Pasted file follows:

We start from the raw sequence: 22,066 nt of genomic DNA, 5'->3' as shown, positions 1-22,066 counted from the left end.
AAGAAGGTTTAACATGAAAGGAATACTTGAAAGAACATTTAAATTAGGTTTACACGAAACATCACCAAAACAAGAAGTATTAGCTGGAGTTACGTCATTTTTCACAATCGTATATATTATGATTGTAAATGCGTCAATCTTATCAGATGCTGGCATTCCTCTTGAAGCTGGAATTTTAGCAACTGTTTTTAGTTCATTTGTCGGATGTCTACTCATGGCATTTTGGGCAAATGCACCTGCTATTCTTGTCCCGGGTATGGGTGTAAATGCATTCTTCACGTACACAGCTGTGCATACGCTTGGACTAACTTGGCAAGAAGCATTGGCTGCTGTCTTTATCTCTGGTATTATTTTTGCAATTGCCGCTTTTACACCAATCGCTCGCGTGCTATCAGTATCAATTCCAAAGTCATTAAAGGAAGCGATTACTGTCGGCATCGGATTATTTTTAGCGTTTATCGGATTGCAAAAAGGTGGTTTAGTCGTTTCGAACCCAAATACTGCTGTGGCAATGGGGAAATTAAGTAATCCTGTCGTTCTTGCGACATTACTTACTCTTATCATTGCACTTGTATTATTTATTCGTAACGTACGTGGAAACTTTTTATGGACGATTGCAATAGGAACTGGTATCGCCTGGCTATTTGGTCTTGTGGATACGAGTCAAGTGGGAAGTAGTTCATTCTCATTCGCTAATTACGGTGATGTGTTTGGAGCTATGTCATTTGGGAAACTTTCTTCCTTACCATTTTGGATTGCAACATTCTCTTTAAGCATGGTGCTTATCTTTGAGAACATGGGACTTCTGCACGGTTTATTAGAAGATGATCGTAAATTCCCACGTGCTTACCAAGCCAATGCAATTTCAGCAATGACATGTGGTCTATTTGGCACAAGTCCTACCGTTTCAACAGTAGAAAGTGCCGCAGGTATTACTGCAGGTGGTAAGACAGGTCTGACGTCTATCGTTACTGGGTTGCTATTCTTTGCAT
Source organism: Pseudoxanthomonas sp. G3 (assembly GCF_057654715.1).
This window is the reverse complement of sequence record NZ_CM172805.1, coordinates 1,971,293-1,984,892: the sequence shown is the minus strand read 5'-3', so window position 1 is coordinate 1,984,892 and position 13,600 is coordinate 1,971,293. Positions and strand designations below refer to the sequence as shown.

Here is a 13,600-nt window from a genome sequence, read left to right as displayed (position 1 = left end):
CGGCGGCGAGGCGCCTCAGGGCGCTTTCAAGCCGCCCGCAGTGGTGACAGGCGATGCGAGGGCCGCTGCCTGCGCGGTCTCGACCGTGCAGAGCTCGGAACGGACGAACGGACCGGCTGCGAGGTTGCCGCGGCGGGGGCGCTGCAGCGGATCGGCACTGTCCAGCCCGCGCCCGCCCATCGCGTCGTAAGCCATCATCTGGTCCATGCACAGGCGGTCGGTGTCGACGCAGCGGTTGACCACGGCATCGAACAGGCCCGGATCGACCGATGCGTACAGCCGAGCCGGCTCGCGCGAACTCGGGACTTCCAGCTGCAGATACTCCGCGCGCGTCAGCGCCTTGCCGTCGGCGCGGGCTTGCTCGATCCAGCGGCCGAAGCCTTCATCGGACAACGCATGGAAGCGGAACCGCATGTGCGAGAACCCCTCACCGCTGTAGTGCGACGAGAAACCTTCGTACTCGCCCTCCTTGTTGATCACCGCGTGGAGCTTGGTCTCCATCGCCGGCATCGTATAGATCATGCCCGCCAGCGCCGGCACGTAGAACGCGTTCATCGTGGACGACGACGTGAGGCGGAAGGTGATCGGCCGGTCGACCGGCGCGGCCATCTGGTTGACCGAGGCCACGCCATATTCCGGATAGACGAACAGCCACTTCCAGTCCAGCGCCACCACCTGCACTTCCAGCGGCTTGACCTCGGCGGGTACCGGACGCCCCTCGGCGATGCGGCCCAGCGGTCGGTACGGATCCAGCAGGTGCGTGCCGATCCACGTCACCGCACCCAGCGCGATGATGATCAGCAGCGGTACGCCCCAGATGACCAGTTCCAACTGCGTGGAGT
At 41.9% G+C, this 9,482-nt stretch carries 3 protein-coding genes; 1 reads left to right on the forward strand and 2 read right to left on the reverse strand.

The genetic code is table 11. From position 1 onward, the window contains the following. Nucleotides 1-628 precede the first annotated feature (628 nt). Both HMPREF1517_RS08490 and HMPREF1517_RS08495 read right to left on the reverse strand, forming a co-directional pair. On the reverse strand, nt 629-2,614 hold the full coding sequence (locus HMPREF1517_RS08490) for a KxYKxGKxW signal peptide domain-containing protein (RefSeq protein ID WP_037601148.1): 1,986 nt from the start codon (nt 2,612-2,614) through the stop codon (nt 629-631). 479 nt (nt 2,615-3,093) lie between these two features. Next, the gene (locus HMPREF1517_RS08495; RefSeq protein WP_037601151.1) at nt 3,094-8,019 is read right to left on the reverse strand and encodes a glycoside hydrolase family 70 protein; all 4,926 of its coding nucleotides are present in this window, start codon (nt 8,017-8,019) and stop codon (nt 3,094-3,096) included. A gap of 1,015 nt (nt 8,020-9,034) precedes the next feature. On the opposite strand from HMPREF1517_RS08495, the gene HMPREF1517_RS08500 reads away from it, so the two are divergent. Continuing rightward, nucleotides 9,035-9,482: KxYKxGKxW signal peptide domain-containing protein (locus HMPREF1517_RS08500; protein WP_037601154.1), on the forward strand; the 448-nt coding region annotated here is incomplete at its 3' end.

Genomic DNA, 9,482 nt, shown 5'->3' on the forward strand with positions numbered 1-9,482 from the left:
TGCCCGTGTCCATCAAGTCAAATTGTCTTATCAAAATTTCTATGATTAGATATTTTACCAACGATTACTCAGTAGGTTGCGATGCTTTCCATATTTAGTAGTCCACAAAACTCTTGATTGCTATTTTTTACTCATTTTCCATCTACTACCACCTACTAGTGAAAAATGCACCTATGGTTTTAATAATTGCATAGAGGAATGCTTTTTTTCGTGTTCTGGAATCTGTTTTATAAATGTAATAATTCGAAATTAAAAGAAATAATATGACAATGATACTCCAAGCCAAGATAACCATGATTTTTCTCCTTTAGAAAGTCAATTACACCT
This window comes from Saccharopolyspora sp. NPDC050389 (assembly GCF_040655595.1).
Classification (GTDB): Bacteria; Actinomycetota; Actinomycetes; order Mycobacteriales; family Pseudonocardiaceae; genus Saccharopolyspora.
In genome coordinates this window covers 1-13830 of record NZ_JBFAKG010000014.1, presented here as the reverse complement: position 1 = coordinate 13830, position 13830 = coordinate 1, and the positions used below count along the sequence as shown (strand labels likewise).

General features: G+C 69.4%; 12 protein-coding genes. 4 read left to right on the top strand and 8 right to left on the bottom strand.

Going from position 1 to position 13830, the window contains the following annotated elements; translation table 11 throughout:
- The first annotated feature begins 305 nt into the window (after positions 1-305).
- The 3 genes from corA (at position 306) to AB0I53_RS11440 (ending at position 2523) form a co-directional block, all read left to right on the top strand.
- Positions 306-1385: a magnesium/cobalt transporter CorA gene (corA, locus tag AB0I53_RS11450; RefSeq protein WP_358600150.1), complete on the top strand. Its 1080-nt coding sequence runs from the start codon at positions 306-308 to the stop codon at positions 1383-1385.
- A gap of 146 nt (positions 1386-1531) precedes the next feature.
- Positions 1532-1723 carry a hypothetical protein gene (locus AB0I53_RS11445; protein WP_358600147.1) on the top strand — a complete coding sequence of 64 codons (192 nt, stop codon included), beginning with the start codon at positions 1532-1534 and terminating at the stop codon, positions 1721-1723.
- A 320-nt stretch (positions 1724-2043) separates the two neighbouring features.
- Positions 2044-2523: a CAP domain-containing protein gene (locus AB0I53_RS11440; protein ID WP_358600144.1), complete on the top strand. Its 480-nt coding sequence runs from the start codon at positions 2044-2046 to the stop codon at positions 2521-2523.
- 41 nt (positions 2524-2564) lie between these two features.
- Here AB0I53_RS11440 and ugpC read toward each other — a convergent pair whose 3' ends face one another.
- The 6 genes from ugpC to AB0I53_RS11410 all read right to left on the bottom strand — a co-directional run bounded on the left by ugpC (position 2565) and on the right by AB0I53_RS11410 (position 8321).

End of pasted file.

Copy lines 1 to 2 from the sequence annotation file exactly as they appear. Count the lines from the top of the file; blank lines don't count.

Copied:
We start from the raw sequence: 22,066 nt of genomic DNA, 5'->3' as shown, positions 1-22,066 counted from the left end.
AAGAAGGTTTAACATGAAAGGAATACTTGAAAGAACATTTAAATTAGGTTTACACGAAACATCACCAAAACAAGAAGTATTAGCTGGAGTTACGTCATTTTTCACAATCGTATATATTATGATTGTAAATGCGTCAATCTTATCAGATGCTGGCATTCCTCTTGAAGCTGGAATTTTAGCAACTGTTTTTAGTTCATTTGTCGGATGTCTACTCATGGCATTTTGGGCAAATGCACCTGCTATTCTTGTCCCGGGTATGGGTGTAAATGCATTCTTCACGTACACAGCTGTGCATACGCTTGGACTAACTTGGCAAGAAGCATTGGCTGCTGTCTTTATCTCTGGTATTATTTTTGCAATTGCCGCTTTTACACCAATCGCTCGCGTGCTATCAGTATCAATTCCAAAGTCATTAAAGGAAGCGATTACTGTCGGCATCGGATTATTTTTAGCGTTTATCGGATTGCAAAAAGGTGGTTTAGTCGTTTCGAACCCAAATACTGCTGTGGCAATGGGGAAATTAAGTAATCCTGTCGTTCTTGCGACATTACTTACTCTTATCATTGCACTTGTATTATTTATTCGTAACGTACGTGGAAACTTTTTATGGACGATTGCAATAGGAACTGGTATCGCCTGGCTATTTGGTCTTGTGGATACGAGTCAAGTGGGAAGTAGTTCATTCTCATTCGCTAATTACGGTGATGTGTTTGGAGCTATGTCATTTGGGAAACTTTCTTCCTTACCATTTTGGATTGCAACATTCTCTTTAAGCATGGTGCTTATCTTTGAGAACATGGGACTTCTGCACGGTTTATTAGAAGATGATCGTAAATTCCCACGTGCTTACCAAGCCAATGCAATTTCAGCAATGACATGTGGTCTATTTGGCACAAGTCCTACCGTTTCAACAGTAGAAAGTGCCGCAGGTATTACTGCAGGTGGTAAGACAGGTCTGACGTCTATCGTTACTGGGTTGCTATTCTTTGCAT